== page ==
The elderly and disabled may soon have fewer transportation options in Oro Valley.
The Oro Valley Town Council plans to consider cuts to the town's Coyote Run transit system at the Wednesday, June 2 meeting. Its decision could result in a 50 percent reduction to the service when the new fiscal year begins July 1.
Coyote Run is needs-based transit system that serves the town's senior citizens without transportation as well as people who qualify under the American's with Disabilities Act.
For riders like Oro Valley resident Patricia Hall, the cuts would put constraints on the mobility she once had.
"There's so much good that Coyote Run offers for people," said Hall, who is legally blind and uses Coyote Run to go grocery shopping and to get to doctors appointments.
Coyote Run also serves numerous residents with developmental disabilities who depend upon the service for rides to school and work.
If the council approves the cuts, Coyote Run's hours of operations would be reduced, along with service to areas outside of the town. The service would no longer take riders to areas outside Oro Valley for anything except doctor's appointments. Internal trips for any reason would still be allowed.
Hall said because her health is still good she doesn't often have to use the service for medical reasons.
"Some Coyote Run passengers go to doctors appointments daily — I'm more fortunate," Hall said.
If the council adopts the changes, passengers would have to schedule rides at least 48 hours in advance. In addition, the service would only be able to accommodate 40 passenger rides per day.
The budget cuts and funding sweeps made by the Arizona Legislature necessitated the local service cuts.
The legislature eliminated Local Transportation Assistance Funding for Coyote Run and numerous municipal transit systems across the state.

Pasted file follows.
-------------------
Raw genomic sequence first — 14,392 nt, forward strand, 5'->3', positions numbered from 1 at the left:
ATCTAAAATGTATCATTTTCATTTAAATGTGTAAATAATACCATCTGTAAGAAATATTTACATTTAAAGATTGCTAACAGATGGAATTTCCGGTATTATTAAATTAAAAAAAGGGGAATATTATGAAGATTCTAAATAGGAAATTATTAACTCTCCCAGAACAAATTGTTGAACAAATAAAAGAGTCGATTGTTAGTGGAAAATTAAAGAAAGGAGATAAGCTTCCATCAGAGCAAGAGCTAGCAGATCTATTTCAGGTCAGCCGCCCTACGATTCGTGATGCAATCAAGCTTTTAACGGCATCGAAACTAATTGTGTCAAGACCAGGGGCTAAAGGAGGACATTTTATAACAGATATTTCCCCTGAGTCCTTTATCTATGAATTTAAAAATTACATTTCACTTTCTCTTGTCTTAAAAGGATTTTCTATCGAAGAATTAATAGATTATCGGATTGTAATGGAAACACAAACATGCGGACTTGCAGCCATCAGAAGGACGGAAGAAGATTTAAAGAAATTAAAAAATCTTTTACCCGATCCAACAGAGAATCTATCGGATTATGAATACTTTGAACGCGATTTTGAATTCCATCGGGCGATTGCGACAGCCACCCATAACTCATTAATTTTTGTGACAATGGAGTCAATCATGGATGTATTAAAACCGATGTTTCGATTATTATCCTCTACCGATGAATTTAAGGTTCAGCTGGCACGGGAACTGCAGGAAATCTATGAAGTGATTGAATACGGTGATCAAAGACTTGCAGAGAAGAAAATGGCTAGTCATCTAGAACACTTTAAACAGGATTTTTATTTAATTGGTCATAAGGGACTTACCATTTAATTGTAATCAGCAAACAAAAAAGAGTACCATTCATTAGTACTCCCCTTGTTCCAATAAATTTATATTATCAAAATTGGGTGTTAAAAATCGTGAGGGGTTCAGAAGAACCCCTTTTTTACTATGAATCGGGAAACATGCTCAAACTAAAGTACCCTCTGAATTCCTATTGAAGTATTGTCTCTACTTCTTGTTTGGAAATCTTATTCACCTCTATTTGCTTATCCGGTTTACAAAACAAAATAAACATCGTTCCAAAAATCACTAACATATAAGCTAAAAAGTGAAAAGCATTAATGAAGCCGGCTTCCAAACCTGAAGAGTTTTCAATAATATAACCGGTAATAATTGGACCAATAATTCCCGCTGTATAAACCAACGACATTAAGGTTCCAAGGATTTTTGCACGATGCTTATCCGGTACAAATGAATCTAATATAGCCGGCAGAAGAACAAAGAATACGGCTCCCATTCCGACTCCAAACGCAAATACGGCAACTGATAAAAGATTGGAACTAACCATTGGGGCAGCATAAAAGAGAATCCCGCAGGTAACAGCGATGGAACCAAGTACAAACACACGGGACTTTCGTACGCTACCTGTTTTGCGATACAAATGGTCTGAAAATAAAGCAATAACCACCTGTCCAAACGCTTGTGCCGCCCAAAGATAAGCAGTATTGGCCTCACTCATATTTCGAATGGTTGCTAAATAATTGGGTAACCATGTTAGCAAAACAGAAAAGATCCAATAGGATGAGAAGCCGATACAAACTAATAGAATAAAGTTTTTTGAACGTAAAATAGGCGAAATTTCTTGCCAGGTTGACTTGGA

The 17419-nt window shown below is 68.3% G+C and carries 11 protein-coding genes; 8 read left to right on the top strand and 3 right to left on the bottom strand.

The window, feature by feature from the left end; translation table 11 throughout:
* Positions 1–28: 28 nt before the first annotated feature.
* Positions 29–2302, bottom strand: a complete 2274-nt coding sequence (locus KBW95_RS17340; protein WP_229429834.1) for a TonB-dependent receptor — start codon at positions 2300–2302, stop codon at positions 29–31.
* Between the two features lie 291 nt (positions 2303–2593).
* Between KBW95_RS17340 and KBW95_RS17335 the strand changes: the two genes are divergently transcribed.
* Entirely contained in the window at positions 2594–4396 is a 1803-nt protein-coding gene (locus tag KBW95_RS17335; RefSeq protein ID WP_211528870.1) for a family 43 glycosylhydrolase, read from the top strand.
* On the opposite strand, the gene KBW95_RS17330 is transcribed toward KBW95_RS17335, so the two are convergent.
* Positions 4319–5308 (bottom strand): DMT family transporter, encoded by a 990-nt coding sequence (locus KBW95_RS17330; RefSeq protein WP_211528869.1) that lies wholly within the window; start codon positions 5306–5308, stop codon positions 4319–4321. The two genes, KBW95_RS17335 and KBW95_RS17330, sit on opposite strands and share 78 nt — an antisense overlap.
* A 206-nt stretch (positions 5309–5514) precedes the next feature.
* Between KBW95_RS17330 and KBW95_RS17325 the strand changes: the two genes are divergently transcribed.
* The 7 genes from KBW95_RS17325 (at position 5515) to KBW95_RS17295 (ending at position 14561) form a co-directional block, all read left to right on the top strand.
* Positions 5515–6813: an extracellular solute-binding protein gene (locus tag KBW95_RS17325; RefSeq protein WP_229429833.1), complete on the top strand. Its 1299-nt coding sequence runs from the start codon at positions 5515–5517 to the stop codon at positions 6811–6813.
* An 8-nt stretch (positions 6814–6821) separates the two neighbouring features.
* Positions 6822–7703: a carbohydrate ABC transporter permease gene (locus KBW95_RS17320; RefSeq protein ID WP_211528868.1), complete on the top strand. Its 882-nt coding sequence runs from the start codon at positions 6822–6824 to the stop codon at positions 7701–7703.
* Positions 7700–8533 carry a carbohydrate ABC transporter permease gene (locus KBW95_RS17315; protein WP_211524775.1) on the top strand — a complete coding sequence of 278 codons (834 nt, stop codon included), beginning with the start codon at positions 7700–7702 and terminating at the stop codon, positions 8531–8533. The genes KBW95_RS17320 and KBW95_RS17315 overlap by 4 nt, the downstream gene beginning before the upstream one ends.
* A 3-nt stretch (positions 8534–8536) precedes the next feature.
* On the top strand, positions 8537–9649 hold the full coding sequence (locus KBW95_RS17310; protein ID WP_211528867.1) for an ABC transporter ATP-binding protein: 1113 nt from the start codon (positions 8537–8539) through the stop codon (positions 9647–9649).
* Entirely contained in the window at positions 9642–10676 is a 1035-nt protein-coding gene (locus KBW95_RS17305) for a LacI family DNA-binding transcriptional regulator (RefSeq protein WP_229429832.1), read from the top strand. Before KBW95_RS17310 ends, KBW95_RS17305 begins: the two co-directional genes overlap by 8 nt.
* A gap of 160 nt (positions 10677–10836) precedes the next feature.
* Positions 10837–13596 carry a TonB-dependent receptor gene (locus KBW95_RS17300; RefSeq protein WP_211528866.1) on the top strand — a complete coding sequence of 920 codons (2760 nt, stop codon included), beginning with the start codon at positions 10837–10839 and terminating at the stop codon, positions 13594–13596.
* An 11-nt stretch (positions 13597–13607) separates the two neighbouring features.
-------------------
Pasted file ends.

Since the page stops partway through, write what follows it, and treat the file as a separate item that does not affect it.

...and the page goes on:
There are two LTAF funds. The first was instituted in 1980 with the voter-approved adoption of the Arizona State Lottery. Support for various local transportation programs comes from a portion of Arizona Lottery ticket sales. The second, LTAF II, was begun by the Legislature in 1998, when the Powerball multi-state lottery was brought to Arizona. Distribution of these funds is made on a population-based formula and go toward transit programs like Coyote Run.
Elimination of state support could amount to a $244,000 cut for Oro Valley, according to figures compiled by the Pima Association of Governments.
The legislative sweep of LTAF funds has hit other communities as well.
Pima County would take a $548,848 hit from sate reductions. The City of Tucson would see a $3.1 million reduction in LTAF assistance.
Maricopa County suffered the biggest reduction of state support with the loss of $23 million in annual funding to its transit services for fiscal 2011.
Some needs-based passengers would be able to use Handicar, a Regional Transportation Authority administered service similar to Coyote Run. Handicar's service area doesn't go north of Tangerine Road. Town officials have discussed with the RTA the possibility of extending Handicar service areas.
In the long term, the RTA likely would take the lead in all regional transit services, as has been discussed regarding Sun Tran.
"I think when Coyote Run was getting federal grants and winning grants," Hall said, "it was one of the best services in the United States."
State cuts to transportation in Pima County
The Arizona State Legislature swept LTAF and LTAF II funds earlier this year. The money, received from lottery sales, is normally distributed to local governments to fund various transportation programs.
Government Estimated loss
Pima County $548,848
Oro Valley $244,740
South Tucson $33,377
Source: Pima Association of Governments